Therefore, the plaintiff shall have until April 1, 2005 in which to file a Response to Order to Show Cause explaining any rea╜son he may have why summary judgment should not be entered on the defendant's counterclaim. If the plaintiff chooses to present a showing of cause, he shall speci╜fy, in detail, with supporting materials, the specific area(s) of dispute and the basis for his opposing point of view. The part of filing no. 19 which is the defendant's "Cross-Motion for Summary Judgment" mill be taken under advisement. If the plaintiff files a Response to Order to Show Cause disputing any aspect of the counter╜claim, the defendant shall respond by April 20, 2005. In the absence of a timely and sufficient Response to Order to Show Cause by the plaintiff, summary judgment may be entered on the defendant's coun╜terclaim and Cross-Motion for Summary Judgment without further notice.
THEREFORE, IT IS ORDERED:
1. That filing no. 16, the plaintiff's "Motion for Summary Judgment," is de╜nied;
2. That the part of filing no. 19, which is the "United States' Opposition to Plain╜tiff's Motion For Summary Judgment" is sustained;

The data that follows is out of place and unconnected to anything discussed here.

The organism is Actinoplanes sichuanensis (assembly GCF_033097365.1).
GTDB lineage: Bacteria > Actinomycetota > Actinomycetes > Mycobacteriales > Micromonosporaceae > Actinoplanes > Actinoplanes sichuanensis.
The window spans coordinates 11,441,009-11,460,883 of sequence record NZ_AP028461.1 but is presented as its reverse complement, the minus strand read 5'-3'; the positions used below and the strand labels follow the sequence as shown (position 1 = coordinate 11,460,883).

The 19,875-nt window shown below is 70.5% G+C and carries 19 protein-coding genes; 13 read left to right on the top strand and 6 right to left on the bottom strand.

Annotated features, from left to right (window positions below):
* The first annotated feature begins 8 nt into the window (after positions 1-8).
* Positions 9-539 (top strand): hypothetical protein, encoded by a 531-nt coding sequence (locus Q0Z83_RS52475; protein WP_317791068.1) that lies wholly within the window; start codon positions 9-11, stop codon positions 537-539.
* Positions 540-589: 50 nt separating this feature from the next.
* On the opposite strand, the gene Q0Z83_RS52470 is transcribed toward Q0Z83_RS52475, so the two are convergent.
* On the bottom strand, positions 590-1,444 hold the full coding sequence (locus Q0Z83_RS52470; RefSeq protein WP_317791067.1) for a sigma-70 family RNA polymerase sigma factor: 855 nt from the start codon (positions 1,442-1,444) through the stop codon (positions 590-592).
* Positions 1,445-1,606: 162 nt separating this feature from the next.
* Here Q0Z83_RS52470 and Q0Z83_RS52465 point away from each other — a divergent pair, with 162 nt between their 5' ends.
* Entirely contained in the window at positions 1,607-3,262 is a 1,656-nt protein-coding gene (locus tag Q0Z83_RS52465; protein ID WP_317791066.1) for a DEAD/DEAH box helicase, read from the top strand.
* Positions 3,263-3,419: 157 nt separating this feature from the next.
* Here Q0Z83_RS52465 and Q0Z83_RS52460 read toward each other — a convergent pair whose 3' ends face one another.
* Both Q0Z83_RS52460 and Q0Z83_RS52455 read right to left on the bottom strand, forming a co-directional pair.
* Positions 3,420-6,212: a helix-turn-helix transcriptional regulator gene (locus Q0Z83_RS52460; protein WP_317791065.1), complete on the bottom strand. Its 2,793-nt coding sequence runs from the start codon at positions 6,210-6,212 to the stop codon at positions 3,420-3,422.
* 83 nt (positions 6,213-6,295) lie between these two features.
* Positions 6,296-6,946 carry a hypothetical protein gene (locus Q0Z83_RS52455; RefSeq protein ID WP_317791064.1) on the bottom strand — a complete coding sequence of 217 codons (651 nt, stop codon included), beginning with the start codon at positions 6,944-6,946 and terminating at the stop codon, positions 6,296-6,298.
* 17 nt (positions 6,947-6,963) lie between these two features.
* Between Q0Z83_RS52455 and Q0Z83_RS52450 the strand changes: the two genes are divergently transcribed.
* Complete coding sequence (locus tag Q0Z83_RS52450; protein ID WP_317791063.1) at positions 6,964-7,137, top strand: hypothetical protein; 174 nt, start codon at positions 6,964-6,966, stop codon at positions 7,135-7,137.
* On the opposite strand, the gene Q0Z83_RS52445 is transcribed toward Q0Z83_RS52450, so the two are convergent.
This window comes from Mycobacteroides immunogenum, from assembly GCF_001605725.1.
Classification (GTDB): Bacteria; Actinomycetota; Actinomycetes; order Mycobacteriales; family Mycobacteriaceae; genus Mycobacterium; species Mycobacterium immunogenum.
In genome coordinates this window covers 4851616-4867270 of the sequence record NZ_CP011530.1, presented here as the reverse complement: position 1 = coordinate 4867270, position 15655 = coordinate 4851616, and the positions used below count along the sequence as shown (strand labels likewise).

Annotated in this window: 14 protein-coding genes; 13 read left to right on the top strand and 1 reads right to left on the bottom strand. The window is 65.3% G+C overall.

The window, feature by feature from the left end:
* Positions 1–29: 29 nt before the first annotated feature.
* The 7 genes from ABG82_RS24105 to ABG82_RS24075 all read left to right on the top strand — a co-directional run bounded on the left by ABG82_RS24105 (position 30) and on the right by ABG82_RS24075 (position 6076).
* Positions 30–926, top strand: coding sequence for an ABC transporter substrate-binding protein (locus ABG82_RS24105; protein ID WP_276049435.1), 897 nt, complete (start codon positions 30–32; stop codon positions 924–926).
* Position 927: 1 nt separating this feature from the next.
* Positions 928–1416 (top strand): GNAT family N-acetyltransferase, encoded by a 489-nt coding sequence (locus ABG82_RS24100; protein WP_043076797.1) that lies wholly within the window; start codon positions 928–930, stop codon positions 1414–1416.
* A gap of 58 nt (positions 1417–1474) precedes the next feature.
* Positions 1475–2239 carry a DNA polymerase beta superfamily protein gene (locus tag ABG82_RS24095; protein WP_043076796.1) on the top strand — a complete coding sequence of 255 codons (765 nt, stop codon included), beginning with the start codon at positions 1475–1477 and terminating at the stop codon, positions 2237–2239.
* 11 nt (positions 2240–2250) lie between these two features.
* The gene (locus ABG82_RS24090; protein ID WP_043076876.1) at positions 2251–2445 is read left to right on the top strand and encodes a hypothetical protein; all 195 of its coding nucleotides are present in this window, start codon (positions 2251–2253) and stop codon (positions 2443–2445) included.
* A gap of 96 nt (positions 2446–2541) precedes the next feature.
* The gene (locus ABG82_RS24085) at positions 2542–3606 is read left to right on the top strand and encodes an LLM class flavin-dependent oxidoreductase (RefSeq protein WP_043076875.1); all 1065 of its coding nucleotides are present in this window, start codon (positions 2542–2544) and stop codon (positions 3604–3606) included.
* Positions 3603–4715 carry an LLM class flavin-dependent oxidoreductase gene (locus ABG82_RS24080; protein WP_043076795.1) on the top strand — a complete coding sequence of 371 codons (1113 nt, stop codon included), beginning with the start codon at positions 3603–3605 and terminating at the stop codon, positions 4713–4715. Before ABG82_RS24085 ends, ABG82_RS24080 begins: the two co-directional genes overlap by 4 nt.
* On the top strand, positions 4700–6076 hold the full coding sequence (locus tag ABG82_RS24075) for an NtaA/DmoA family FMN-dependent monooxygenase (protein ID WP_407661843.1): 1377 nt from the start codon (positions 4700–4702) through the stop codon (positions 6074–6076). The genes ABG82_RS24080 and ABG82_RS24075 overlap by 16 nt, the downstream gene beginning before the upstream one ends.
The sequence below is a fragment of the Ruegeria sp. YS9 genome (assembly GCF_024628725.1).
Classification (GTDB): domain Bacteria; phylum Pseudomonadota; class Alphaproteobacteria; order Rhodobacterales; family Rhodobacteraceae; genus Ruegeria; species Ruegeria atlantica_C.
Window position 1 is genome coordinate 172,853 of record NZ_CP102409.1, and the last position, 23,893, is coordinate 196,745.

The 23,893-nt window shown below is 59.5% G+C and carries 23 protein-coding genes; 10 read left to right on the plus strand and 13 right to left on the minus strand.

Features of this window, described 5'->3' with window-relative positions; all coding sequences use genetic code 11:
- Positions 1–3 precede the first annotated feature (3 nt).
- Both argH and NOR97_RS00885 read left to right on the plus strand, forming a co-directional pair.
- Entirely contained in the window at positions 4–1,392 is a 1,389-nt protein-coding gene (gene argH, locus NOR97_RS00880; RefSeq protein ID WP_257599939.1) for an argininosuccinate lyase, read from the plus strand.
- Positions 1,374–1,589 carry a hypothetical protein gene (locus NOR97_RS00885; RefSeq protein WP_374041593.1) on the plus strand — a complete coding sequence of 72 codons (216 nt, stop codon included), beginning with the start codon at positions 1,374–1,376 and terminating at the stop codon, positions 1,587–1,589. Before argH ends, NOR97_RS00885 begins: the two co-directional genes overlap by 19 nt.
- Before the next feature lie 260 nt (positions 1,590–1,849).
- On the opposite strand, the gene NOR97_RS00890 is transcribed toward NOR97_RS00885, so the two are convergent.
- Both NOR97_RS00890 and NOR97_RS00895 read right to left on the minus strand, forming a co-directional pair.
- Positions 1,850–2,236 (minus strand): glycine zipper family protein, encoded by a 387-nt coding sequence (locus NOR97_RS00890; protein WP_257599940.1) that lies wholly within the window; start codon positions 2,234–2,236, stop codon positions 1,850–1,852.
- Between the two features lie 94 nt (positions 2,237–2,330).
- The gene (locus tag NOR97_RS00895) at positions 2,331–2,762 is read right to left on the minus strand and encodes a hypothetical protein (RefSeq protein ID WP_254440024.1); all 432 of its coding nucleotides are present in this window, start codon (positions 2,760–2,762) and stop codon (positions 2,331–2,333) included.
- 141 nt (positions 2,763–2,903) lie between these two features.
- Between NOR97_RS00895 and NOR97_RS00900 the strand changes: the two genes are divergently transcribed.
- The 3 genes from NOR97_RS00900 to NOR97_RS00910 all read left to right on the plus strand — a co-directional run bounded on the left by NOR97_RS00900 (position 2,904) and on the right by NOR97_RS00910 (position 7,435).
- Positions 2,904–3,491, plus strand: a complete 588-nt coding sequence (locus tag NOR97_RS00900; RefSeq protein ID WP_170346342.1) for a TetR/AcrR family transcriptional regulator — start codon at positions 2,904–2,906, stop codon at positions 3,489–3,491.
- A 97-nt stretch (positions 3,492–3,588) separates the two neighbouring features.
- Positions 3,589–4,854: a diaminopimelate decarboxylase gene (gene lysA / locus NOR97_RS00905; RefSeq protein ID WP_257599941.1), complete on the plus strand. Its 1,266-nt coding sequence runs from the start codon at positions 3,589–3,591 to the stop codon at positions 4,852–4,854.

3. That the part of filing no. 19 which is the United States' "Cross-Motion for Summary Judgment" on its counterclaim is taken under advisement;
4. That filing no. 24, the plaintiffs "Motion to Add Exhibits," is granted to the extent the exhibits would constitute admissible evidence at a trial;
5. That filing no. 25, the defendant's "Motion to Strike Plaintiffs Motion to add Exhibits," is denied;
6. That by April 1, 2005, the plaintiff may file a Response to Order to Show Cause explaining any reason he may have why summary judgment should not be en╜tered on the defendant's counterclaim;
7. That in the absence of a timely and sufficient Response to Order to Show Cause by the plaintiff, summary judgment may be entered on the defendant's coun╜terclaim and Cross-Motion for Summary Judgment without further notice;
8. That if the plaintiff files a Response to Order to Show Cause disputing any aspect of the counterclaim, the defendant shall respond by April 20, 2005; and
9. That the foregoing decision is not a final and appealable order, see Fed. R.Civ.P. 54(b).